UCD: Unyielding Conviction & Design


The easiest way to recognize a true UCD is by how ideologically driven they are. The UCD desires to understand the principles in how the world is designed. UCDs are problem solvers and work extremely hard to find strategies and create solutions.

Those who fit this MDNA are opinionated, blunt, and emotionally intense. The UCD has a habit of choosing ideologies over relationships because everything is black or white, in or out, wrong or right. This leads to unyielding convictions that the UCD is willing to stand on regardless of popular opinion.


Some examples of popular UCDs, today and throughout history, are three-time heavyweight boxing champion and activist Muhammad Ali; scientist George Washington Carver that transformed an industry by developing approximately 100 products made from peanuts; Stephen R Covey, best-selling author of The Seven Habits of Highly Effective People; and Timothy Ferriss, best-selling author of The 4-Hour Workweek. Famous fictional UCDs would be Sherlock Holmes and the Marvel comic book character Tony Stark also known as Iron Man.

(Celebrity profiles are unofficial, unverified and for educational purposes only.)

Brand Culture

Here is how a UCD individual impacts six dimensions of an organization's culture:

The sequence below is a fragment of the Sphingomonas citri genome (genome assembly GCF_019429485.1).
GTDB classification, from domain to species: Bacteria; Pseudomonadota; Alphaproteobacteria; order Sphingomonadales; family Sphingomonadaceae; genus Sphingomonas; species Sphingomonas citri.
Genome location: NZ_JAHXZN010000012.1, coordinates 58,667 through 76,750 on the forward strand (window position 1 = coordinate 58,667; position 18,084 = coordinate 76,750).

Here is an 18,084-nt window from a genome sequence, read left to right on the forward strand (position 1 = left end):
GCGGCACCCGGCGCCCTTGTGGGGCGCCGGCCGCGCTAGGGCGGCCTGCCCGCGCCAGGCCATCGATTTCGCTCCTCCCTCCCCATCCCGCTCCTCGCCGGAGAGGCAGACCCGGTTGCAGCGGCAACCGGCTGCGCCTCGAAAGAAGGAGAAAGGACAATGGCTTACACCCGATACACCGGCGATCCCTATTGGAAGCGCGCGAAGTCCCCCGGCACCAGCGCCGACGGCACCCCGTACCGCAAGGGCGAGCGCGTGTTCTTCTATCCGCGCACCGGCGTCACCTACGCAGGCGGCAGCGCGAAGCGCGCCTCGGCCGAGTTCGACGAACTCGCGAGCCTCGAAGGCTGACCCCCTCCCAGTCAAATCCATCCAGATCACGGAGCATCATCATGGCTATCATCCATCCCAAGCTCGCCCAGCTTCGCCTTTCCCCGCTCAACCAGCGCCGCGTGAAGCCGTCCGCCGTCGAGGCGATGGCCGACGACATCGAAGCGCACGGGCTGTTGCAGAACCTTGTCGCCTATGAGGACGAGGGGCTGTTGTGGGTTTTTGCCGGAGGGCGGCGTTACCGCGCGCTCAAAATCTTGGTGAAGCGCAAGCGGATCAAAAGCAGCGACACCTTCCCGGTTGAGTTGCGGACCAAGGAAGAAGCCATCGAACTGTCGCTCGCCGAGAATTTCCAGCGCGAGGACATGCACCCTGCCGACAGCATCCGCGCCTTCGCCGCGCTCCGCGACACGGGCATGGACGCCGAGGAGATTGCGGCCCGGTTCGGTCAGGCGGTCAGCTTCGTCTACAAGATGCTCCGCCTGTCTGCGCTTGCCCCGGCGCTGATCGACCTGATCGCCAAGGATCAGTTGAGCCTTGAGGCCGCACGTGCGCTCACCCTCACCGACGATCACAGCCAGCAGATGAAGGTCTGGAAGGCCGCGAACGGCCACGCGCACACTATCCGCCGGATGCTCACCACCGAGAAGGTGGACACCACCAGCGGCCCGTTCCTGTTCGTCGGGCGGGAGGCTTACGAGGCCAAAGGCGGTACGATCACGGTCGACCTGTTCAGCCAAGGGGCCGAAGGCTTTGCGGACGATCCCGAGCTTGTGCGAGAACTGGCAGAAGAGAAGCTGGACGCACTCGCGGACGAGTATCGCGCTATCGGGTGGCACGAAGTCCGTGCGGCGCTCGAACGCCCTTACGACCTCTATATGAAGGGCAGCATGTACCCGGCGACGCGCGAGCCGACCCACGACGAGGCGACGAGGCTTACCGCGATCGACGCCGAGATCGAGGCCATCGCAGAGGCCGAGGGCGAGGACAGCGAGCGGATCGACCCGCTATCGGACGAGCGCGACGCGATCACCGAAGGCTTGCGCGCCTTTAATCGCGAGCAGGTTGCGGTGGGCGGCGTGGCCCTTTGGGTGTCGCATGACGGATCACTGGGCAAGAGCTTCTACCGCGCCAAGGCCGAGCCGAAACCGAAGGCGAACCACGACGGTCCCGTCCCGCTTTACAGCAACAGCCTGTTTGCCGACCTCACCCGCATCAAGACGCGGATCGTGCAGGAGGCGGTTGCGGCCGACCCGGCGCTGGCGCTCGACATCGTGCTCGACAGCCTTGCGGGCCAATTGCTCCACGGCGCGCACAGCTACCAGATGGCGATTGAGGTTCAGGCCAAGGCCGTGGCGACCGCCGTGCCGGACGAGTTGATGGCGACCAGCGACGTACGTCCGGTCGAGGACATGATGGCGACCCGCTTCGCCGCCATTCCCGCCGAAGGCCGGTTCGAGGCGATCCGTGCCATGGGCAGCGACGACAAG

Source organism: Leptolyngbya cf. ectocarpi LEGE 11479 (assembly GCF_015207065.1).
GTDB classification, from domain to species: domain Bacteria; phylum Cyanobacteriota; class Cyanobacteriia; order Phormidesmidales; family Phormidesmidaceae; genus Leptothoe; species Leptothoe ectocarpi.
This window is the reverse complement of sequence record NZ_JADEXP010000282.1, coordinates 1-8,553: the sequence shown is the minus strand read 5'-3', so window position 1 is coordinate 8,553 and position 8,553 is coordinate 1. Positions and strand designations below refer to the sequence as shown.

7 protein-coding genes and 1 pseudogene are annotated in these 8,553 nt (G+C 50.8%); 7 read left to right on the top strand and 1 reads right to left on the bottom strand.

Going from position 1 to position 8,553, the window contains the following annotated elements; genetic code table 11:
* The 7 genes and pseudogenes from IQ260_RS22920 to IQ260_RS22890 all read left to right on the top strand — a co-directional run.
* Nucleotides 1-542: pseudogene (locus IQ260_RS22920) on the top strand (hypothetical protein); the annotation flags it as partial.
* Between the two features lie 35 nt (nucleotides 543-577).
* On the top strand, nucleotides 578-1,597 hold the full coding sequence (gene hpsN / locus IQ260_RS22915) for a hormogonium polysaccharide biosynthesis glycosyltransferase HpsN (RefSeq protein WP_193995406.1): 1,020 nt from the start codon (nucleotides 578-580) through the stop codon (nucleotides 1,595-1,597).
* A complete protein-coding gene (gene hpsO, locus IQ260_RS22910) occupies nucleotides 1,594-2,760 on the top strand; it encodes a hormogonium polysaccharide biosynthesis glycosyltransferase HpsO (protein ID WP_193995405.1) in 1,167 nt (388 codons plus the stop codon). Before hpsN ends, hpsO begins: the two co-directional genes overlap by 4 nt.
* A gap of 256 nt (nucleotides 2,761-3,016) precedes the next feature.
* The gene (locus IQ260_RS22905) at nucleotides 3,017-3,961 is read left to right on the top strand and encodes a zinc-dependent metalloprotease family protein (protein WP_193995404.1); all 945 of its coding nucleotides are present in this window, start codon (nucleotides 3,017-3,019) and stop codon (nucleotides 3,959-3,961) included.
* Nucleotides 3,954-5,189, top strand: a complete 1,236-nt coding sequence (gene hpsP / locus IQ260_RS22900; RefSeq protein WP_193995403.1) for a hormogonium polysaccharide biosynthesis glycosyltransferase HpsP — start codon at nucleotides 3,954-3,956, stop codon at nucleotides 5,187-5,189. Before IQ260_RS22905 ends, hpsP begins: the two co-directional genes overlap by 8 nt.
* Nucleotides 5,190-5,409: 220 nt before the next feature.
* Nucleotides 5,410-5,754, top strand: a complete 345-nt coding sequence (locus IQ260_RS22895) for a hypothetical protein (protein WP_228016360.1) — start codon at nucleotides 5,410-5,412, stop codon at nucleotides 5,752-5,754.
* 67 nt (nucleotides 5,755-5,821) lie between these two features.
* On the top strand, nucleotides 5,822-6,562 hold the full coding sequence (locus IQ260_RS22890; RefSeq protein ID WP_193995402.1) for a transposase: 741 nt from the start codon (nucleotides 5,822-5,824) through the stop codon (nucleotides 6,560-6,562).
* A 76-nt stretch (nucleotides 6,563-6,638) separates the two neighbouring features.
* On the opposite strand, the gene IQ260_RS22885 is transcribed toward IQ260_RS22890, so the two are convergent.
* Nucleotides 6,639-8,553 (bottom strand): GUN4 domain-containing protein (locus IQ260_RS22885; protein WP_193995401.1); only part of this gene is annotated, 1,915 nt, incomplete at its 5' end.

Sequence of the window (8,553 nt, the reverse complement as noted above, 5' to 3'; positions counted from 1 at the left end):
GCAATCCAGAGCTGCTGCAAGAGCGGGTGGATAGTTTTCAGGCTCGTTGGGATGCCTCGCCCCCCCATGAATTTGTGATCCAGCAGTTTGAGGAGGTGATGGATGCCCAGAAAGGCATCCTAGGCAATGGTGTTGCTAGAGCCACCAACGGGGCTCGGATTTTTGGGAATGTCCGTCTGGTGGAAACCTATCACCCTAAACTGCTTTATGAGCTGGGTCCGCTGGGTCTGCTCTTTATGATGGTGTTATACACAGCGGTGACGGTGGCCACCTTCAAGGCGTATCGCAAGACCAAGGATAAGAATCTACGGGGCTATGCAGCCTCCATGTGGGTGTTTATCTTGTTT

Most innovative from scratch. Possesses the ability to see hidden strategies and cause-and-effect principles. Can execute rapid research and development. Will take risks. Idea factory. Will always challenge traditional methods.


Primarily a creator or refiner. Requires support to maintain production. Initiatives can be aborted prematurely. Will work hard as long as ideologies synchronize with objectives. Disdains being stifled.


Quick to embrace change. Transitions come easily and can even lead to leaping too quickly without proper timing. Requires principles as a support above relationships. Driven through ideologies.


Expansion must be based upon an ideological approach. Presents principles and allows conviction to form in others. Avoid becoming critical and write off new or break off current connections.


Knowledge itself is not as important as the principles it leads to. Believes theories should just be accepted based upon incarnated experience alone. Can become frustrated by rational process. Very blunt.


Of all profiles requires least amount of social connection. Leads and builds community through principles and convictions. Fixes problems and creates strategies. Accounts for liabilities.

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